The last day for boating in Ridgway State Park is this Friday, Halloween. From November first all the way until March, the lake will be closed to motorized craft. As Kirstin Copeland, the park manager explains, it has less to do with the boat’s occupants, and more to do with their stowaways.
The boat ramp at Ridgway has a season to it after 2009 when we started needing to do education and inspection for aquatic invasive species, like zebra mussels," says Kirstin, "for budgetary reasons we could only staff those for the predominant use season, and not the fringe season."
Regulations and efforts to stop invasive species from getting into Colorado waters can be found all across the state. And for good reason.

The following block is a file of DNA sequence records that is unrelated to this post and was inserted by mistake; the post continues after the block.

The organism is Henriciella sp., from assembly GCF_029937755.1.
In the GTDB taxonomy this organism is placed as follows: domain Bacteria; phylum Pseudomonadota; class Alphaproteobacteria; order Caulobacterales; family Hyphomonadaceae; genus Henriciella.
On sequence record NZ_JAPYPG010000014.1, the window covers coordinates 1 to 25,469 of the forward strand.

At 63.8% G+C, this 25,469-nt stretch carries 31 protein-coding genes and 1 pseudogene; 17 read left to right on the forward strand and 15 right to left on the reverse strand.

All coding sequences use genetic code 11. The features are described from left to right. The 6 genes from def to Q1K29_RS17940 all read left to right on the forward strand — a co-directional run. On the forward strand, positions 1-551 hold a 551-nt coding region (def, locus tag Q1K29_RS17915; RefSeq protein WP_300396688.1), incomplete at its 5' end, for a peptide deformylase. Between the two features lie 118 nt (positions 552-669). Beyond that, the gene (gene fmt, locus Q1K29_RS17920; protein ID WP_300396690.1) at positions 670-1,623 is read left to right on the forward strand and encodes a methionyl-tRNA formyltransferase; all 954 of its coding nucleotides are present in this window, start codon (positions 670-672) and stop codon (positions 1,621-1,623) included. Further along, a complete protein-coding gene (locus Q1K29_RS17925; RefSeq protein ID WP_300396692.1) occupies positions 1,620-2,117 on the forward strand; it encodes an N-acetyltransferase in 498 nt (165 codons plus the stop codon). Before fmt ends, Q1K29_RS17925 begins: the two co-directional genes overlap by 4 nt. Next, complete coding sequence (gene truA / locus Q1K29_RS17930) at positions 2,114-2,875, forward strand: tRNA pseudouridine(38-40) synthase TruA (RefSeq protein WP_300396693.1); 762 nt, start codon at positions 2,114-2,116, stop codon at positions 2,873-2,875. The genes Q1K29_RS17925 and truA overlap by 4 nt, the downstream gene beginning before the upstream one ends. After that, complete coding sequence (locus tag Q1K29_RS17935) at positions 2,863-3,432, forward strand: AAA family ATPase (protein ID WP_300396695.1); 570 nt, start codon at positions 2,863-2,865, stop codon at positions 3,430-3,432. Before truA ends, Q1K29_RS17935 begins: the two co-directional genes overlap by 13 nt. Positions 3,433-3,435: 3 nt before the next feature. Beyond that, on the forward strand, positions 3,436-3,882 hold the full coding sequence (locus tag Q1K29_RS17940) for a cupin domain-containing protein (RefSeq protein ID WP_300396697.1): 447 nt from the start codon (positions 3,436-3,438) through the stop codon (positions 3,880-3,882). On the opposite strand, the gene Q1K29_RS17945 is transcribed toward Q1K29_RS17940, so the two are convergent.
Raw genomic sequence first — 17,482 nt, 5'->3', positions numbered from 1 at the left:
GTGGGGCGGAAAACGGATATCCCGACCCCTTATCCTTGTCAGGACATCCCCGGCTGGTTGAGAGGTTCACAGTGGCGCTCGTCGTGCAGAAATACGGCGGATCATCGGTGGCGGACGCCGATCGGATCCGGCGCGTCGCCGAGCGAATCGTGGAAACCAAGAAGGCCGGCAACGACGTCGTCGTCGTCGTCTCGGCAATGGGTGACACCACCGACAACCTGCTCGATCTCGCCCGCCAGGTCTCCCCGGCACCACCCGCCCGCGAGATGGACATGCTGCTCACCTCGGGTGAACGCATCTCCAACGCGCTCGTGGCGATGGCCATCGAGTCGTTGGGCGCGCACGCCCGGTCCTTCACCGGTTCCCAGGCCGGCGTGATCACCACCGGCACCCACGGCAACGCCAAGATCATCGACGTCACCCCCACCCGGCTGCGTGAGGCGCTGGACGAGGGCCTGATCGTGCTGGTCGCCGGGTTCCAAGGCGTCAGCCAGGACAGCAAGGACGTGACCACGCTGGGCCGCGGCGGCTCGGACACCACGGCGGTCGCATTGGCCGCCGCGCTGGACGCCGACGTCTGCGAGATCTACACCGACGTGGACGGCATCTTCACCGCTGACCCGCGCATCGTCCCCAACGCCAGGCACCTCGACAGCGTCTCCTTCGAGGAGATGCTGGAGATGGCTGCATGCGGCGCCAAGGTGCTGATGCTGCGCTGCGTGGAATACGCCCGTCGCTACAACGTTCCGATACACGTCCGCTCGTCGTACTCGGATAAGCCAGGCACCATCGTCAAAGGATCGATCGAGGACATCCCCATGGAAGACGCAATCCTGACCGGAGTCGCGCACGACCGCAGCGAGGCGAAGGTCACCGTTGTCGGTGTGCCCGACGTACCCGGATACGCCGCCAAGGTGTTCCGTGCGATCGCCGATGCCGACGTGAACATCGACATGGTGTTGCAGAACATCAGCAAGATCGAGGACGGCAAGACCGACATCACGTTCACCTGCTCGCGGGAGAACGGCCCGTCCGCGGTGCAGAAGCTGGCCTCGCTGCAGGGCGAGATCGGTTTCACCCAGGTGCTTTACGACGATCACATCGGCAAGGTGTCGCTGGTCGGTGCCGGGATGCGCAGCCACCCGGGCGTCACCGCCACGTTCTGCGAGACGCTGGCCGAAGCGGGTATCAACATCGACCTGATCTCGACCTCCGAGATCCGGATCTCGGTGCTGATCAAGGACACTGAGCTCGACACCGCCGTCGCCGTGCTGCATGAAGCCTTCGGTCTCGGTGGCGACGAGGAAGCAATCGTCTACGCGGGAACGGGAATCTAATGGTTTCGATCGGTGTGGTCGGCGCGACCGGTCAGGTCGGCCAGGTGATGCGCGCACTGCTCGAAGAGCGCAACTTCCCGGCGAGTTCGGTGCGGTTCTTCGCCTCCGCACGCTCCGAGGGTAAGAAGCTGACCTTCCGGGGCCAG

"The mussels can have catastrophic effects on two things, primary. Because they're filter feeders, they remove one whole piece of the food chain, and therefore you start to loose species of everything above that. The fishery collapses," she says.
"The other thing is that they are extremely detrimental to infrastructure. Each female can produce up to a million offspring, and they can stack on top of each other and get up to a foot thick. Lakes that get infected with these end up spending millions of dollars."
Kirstin says that Colorado’s efforts have been working so far, with only one body of water that’s positive for the mussels, but it might be cleared as clean, soon.